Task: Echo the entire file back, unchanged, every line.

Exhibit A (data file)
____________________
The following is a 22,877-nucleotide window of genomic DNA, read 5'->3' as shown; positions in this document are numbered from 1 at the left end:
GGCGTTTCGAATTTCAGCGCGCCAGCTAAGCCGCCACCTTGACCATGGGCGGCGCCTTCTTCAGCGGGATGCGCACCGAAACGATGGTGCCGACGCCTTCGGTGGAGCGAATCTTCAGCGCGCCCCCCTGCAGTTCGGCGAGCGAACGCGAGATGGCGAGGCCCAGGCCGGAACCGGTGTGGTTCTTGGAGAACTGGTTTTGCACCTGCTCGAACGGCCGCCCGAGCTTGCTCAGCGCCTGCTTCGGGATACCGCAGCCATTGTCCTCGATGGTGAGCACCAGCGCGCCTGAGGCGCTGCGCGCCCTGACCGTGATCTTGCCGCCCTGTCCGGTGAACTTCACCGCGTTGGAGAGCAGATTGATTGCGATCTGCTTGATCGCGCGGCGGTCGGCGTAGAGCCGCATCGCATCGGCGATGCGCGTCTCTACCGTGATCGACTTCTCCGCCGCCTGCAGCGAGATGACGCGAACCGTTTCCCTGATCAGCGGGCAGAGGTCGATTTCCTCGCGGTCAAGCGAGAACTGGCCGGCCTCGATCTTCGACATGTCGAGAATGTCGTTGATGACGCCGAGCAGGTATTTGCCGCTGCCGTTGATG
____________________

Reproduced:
The following is a 22,877-nucleotide window of genomic DNA, read 5'->3' as shown; positions in this document are numbered from 1 at the left end:
GGCGTTTCGAATTTCAGCGCGCCAGCTAAGCCGCCACCTTGACCATGGGCGGCGCCTTCTTCAGCGGGATGCGCACCGAAACGATGGTGCCGACGCCTTCGGTGGAGCGAATCTTCAGCGCGCCCCCCTGCAGTTCGGCGAGCGAACGCGAGATGGCGAGGCCCAGGCCGGAACCGGTGTGGTTCTTGGAGAACTGGTTTTGCACCTGCTCGAACGGCCGCCCGAGCTTGCTCAGCGCCTGCTTCGGGATACCGCAGCCATTGTCCTCGATGGTGAGCACCAGCGCGCCTGAGGCGCTGCGCGCCCTGACCGTGATCTTGCCGCCCTGTCCGGTGAACTTCACCGCGTTGGAGAGCAGATTGATTGCGATCTGCTTGATCGCGCGGCGGTCGGCGTAGAGCCGCATCGCATCGGCGATGCGCGTCTCTACCGTGATCGACTTCTCCGCCGCCTGCAGCGAGATGACGCGAACCGTTTCCCTGATCAGCGGGCAGAGGTCGATTTCCTCGCGGTCAAGCGAGAACTGGCCGGCCTCGATCTTCGACATGTCGAGAATGTCGTTGATGACGCCGAGCAGGTATTTGCCGCTGCCGTTGATG